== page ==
The General Directory for Catechesis, published by the Sacred Congregation for the Clergy in 1997, describes the process of evangelisation in nn.47-49, referring to the fuller account of its different stages given in the Vatican II decree Ad Gentes on the missionary activity of the Church:
The Church, while ever containing in herself the fullness of the means of salvation, always operates "by slow stages". (n.6) The conciliar decree Ad Gentes clarifies well the dynamic of the process of evangelization: Christian witness, dialogue and presence in charity (nn.11-12), the proclamation of the Gospel and the call to conversion (n.13), the catechumenate and Christian Initiation (n.14), the formation of the Christian communities through and by means of the sacraments and their ministers (nn.15-18). This is the dynamic for establishing and building up the Church.First aside
Pope Benedict XVI's visit to the United Kingdom is clearly going to operate at a number of levels from the point of view of evangelisation. In the circumstances of our country, I believe that the level of witness, dialogue and presence in charity might well have a larger significance than in Pope Benedict's visits to other countries.
In this light, it is my view that the criticisms of Archbishop Nichols being expressed at Catholic and Loving it (and perhaps elsewhere), over his reference to the delicacy of the mission that Pope Benedict has undertaken in coming to Britain, are plain wrong. Presence in charity as a level of the process of evangelisation requires a discretion appropriate to time and place, and that this should be exercised in the context of Pope Benedict's visit is not a surprise.
Is the criticism applying a criterion appropriate to primary proclamation or catechumenate to the level of presence in charity?
This week I heard a trenchant criticism of the new English translation of the Roman Missal. This related most directly to the text of prayers such as the Opening Prayers, where the new translation is closer to the Latin, generally longer than the translation presently in use, more demanding in its grammatical structure and more sacral in its language. [We had just been comparing the Latin, present English translation and the new "Grey Book" English translation of the Opening Prayer for the 11th Sunday of Ordinary Time.] The criticism made was that, if the Liturgy was to be effective in evangelisation, its language should be simple and easy to understand, and so we should stick with the present translations.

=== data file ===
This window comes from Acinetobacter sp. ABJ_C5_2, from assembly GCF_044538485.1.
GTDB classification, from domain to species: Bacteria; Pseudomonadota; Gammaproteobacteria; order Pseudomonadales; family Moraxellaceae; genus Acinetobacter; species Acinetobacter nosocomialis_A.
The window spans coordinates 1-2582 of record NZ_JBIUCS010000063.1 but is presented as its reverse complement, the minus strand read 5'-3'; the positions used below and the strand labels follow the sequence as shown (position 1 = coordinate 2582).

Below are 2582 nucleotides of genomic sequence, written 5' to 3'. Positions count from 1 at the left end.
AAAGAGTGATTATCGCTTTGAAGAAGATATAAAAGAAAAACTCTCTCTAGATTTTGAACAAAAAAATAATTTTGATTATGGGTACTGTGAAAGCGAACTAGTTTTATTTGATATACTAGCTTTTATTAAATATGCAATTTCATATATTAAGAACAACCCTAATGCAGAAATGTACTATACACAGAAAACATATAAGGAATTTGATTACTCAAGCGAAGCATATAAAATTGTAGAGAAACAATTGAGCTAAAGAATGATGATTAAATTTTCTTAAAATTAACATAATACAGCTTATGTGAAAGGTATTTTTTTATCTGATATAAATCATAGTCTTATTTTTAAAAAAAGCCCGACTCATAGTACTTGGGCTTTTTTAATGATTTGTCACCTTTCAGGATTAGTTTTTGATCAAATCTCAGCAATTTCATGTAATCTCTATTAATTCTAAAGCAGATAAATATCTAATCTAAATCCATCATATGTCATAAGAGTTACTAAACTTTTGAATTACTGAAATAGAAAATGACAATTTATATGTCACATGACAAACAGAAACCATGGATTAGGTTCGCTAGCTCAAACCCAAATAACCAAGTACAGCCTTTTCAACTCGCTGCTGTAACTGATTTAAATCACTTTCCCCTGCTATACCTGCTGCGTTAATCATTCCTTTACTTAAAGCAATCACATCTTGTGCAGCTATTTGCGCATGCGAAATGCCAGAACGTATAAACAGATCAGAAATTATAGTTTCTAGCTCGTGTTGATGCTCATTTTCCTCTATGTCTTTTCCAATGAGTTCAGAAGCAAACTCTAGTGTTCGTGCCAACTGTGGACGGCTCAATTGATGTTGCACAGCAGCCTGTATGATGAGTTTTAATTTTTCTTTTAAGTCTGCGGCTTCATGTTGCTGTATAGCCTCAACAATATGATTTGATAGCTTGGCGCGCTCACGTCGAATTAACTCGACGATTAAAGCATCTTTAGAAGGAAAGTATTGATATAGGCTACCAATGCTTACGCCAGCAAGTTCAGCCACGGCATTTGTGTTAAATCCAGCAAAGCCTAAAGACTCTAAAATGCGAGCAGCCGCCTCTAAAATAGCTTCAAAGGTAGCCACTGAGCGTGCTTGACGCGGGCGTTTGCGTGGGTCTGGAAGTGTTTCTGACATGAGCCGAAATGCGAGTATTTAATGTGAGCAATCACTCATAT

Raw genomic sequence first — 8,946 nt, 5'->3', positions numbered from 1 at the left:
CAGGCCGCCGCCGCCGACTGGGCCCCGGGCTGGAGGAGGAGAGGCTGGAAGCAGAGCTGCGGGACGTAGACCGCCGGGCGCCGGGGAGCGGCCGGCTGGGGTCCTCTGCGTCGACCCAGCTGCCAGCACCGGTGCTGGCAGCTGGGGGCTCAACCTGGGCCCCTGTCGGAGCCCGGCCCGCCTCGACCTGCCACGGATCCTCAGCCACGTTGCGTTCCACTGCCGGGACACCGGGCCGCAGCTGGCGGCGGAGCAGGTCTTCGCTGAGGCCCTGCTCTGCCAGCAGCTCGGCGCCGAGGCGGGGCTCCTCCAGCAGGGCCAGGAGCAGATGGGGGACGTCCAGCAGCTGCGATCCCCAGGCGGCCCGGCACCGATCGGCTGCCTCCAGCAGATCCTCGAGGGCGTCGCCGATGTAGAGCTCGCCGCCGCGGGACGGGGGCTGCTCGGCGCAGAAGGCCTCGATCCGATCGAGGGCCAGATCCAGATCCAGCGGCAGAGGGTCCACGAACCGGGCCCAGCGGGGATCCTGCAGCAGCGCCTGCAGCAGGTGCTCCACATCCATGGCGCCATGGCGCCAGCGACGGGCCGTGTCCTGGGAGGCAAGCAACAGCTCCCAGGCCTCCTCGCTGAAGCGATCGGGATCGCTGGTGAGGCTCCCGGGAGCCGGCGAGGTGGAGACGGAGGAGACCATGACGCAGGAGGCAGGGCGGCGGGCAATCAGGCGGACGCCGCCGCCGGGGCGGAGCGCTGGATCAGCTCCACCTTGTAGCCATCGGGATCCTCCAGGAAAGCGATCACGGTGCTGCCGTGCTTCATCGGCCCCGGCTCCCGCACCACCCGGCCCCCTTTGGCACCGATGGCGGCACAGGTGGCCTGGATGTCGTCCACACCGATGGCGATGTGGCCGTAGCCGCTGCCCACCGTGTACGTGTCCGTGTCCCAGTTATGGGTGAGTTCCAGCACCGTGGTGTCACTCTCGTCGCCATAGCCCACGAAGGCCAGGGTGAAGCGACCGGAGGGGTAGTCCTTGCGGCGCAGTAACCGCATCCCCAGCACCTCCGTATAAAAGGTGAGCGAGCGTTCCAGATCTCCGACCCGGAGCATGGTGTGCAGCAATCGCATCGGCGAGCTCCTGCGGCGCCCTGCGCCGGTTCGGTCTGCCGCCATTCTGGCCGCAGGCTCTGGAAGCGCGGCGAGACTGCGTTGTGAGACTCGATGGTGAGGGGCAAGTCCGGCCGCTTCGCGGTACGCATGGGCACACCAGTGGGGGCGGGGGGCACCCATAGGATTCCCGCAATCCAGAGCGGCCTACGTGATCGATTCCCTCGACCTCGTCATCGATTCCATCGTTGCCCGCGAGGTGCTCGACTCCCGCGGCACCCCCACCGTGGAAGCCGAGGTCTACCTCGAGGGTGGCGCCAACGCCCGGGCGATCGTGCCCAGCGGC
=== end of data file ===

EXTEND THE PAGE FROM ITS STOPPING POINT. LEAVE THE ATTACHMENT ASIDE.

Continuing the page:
However, the role of the Liturgy in the process of evangelisation is only partly at the level of primary proclamation; it is also, and perhaps more importantly, at the level of formation of the Christian community. The need to engage more fully with the text in order to understand and experience its meaning, and to have access to its essentially sacral nature, is quite appropriate to this level in the process of evangelisation.
Did this criticism apply a criterion for primary proclamation to the level of formation of the community?
An article in the June issue of Faith Today describes the work of the Apostleship of the Sea at Teignmouth.
The ship's name - the Maria - is clearly visible on its side, and its seamen are on deck, preparing to throw ropes to the dock-hand. When a ship arrives into port there are certain formalities that have to be gone through, and waiting on the quayside are a customs officer and someone from the harbourmaster's office.This example, does, I think give an indication of the power that presence in charity has as a part of the process of evangelisation.
But standing there too are a couple of smiling women in high-visiblity jackets and white hard harts: and as the ship docks they wave to the sailors, and move closer so that they can chat. The men, it turns out, are Russian: one of them calls out in his native tongue. He looks astonished when one of the women on the quay answers in Russian, smiling broadly...
Oleg Kovalev, the Maria's electrical engineer, wants to say goodnight to his daughter Alina, seven. "I haven't called her for almost a week but it's nearly her bedtime so I need to do it quick", he explains. Liuba is already on the case, exchanging his Euros for sterling and explaining how to get to the shop that sells top-up cards, and is still open.